Filed under artists book | Tags: · avant-garde, futurism, poetry
“BÏF§ZF+18 Simultaneità e Chimismi lirici [BÏF§ZF+18. Simultaneity and Lyrical Chemistry] is a poetry book and artist’s book published in 1915 by the Italian futurist Ardengo Soffici. Despite its rarity, the book has become famous as one of the finest examples of futurist ‘words-in-freedom’, and has been described as ‘absolutely the most important book that came out of Florentine Futurism’.
The book is divided into two roughly equal halves; the first, Simultaneità, contains 12 ‘simultaneous’ poems laid out in standard typography; the second section, Chimismi lirici, contains 10 poems that use multiple fonts, signs, adverts, brand names, repetition and onomatopoeiac devices that are contemporaneous to Marinetti‘s similar experiments in Zang Tumb Tumb, and prefigure Marinetti’s later, more abstract Les mots en libertés futuristes, 1919.” (Wikipedia)
First published by Voce, Firenze, 1915.
New, expanded edition
Publisher Vallecchi, Firenze, 1919
via Bibliothèque Kandinsky
Commentary: Dirk Vanden Berghe (2012).
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Filed under magazine | Tags: · art history, avant-garde, film, futurism, music, music criticism, noise
“The second issue of Rab-Rab is in two volumes, all together in 500 pages. The focus of the second issue is ‘noise against culture.’ The contributions deal with the formal theory of noise, politics of contradictions, the device of estrangement, materialist film, music and violence, Futurism, Russian avant-garde, improvisation, void, heterophonies, swearwords, communism, ideologies of marriage, class wars and electricity.
Departing from our programme based on the understanding of art practice as a confrontation between formal and political inquiries, our aim in this issue is to use noise as the name for this difficult, disturbing, loud and coercive exploration. In many cases the formal and political aspects of noise are two separate things: the former is seen as an issue of information or perception, whereas the latter is usually reduced to a metaphor of spontaneity. But if we change these parameters of discussing the noise from measurable coefficients of failed communication, or from elusive metaphors of contingencies, towards the conceptual references related to ideology and class struggles, then what is understood as noise turns into something else. It can become a valid concept of inquiry, refusing to be pinpointed to conventional academic banalities silly phenomenological artistic fantasies immersed in.”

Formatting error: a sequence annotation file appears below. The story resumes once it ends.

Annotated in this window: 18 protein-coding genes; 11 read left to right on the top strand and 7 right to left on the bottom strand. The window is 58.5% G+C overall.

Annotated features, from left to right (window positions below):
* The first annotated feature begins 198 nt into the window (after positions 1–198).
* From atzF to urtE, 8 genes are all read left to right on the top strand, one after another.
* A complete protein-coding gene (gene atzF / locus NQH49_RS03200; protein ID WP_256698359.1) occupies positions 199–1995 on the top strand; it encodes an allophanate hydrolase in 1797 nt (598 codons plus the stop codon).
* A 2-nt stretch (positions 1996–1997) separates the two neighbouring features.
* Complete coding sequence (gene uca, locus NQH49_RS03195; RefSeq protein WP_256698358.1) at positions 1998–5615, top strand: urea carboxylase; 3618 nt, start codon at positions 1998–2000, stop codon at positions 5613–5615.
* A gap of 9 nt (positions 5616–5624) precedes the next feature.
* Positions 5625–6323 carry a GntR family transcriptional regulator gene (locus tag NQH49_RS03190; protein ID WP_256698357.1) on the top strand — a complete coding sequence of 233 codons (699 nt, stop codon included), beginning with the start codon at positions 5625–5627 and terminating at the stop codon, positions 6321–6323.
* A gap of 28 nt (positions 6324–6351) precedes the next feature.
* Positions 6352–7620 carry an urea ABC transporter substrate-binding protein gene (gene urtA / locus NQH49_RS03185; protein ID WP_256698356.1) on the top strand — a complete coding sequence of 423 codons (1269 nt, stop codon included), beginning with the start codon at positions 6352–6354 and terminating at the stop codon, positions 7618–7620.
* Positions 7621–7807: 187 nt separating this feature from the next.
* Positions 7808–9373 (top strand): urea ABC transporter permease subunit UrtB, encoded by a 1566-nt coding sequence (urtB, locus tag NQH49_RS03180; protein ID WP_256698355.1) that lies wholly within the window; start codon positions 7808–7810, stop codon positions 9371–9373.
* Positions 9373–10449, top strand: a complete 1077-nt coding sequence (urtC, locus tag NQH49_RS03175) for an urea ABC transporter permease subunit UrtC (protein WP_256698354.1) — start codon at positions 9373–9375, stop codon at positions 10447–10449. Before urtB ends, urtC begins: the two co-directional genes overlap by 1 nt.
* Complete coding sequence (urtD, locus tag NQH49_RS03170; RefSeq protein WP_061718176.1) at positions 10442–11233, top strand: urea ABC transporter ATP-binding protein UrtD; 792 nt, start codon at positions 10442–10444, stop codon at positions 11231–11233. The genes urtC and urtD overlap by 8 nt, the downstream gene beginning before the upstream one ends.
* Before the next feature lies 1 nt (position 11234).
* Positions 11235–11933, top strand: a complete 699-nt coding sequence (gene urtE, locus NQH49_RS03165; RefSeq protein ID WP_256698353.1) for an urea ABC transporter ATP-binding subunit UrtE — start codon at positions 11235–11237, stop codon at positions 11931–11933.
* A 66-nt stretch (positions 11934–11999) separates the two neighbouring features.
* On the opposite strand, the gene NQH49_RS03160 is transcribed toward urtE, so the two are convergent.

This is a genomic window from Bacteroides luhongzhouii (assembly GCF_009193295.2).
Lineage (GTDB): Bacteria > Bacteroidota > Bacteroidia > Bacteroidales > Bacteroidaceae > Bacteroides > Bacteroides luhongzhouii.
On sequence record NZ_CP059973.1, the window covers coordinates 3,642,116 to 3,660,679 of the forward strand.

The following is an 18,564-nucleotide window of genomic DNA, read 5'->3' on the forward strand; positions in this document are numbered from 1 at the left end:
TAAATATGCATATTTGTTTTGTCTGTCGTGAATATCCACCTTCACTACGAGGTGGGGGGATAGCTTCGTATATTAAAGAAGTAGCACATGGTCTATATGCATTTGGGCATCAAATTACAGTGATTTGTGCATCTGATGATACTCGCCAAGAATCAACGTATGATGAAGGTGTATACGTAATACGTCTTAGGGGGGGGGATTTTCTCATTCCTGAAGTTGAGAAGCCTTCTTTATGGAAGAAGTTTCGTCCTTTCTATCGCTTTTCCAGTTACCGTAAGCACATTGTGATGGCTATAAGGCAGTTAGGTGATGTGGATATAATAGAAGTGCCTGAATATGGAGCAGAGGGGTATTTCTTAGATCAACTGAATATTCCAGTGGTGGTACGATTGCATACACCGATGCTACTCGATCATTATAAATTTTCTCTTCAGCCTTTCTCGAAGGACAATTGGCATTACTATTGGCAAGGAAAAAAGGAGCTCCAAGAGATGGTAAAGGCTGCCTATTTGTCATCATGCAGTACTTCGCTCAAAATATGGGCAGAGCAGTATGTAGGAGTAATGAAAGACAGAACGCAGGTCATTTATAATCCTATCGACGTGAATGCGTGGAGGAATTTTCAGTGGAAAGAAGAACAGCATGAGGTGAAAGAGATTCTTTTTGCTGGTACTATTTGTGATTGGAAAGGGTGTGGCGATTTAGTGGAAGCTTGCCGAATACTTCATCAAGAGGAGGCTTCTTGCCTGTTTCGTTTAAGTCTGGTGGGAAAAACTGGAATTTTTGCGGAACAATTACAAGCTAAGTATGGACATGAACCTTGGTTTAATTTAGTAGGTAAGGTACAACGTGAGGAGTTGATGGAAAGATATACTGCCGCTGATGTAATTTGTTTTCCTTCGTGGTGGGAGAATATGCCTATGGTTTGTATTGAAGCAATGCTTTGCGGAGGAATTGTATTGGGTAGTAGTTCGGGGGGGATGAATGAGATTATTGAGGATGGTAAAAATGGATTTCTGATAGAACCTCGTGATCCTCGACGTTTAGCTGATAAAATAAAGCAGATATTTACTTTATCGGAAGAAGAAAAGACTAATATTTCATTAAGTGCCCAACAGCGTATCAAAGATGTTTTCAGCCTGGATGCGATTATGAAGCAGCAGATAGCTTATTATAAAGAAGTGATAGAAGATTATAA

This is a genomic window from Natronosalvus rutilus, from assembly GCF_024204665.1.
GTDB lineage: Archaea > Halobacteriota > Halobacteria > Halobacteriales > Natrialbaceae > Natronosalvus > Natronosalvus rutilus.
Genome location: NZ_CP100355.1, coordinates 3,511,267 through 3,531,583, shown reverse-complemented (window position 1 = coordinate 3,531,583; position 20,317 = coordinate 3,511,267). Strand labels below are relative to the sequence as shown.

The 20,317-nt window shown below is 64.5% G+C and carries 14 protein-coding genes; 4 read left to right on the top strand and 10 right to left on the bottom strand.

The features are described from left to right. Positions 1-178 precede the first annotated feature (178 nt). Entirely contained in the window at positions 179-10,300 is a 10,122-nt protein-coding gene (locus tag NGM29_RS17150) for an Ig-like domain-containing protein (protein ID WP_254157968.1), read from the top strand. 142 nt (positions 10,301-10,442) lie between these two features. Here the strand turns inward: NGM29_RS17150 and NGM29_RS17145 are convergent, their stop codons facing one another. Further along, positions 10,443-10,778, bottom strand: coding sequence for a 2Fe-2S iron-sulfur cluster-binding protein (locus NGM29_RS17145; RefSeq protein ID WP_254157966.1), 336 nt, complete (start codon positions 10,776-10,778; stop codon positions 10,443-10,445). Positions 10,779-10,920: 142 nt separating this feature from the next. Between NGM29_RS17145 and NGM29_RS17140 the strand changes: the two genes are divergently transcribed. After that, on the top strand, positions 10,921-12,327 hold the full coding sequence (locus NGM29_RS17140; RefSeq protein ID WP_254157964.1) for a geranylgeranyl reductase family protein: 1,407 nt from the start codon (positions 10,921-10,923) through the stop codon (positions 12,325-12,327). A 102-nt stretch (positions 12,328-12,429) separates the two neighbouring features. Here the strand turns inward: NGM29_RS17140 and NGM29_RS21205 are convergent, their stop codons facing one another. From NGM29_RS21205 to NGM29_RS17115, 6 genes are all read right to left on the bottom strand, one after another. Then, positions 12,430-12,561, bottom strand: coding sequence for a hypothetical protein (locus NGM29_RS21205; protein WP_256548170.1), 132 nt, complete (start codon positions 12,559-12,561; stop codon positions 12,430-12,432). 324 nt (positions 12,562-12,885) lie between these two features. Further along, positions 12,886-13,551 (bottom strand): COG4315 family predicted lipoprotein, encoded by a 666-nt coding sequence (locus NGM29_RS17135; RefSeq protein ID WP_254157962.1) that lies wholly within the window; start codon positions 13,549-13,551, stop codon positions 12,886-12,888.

Contributors to volume A: Dror Feiler, Mazen Kerbaj, Ozren Pupovac, Ben Watson, Michel Chevalier, Jean-Claude Moineau, Taneli Viitahuhta, Henrik Heinonen, Grégoire Rousseau, Bruno Besana, Ivana Momčilović, and François Nicolas.
Contributors to volume B: Darko Suvin, Anthony Iles, Grupa za Konceptualnu Politiku, Mattin, Jyrki Siukonen, Rahel Puffert, Martin Krenn, Jaakko Karhunen, Max Ryynänen, Antti Eskelinen – Eze, Gert Raeithel, Aeron Bergman, Alejandra Salinas, Milica Tomić, Christine Delphy, Peter Gidal, Giovanna Esposito-Yussif, Kari Yli-Annala and Sezgin Boynik.
Edited by Sezgin Boynik
Publisher Rab-Rab Press, Helsinki, Sep 2015
278 & 278 pages
Marjorie Perloff: The Futurist Moment: Avant-Garde, Avant Guerre, and the Language of Rupture (1986)
Filed under book | Tags: · futurism, history of literature, language, literary criticism, poetry
“Marjorie Perloff’s stunning book was one of the first to offer a serious and far-reaching examination of the momentous flourishing of Futurist aesthetics in the European art and literature of the early twentieth century. Offering penetrating considerations of the prose, visual art, poetry, and carefully crafted manifestos of Futurists from Russia to Italy, Perloff reveals the Moment’s impulses and operations, tracing its echoes through the years to the work of “postmodern” figures like Roland Barthes.”
Publisher University of Chicago Press, 1986
ISBN 0226657310, 9780226657318
Reviews: Gregory L. Ulmer (Criticism, 1988), Hank Lazer (South Atlantic Review, 1988), Timothy Materer (Journal of English and Germanic Philology, 1988), Patricia Hopkins (Rocky Mountain Review of Language and Literature, 1988), Willard Bohn (Comparative Literature, 1989), Jean-Michel Rabaté (Jacket2, 2012).
Interview with author (Harriet, 2013)
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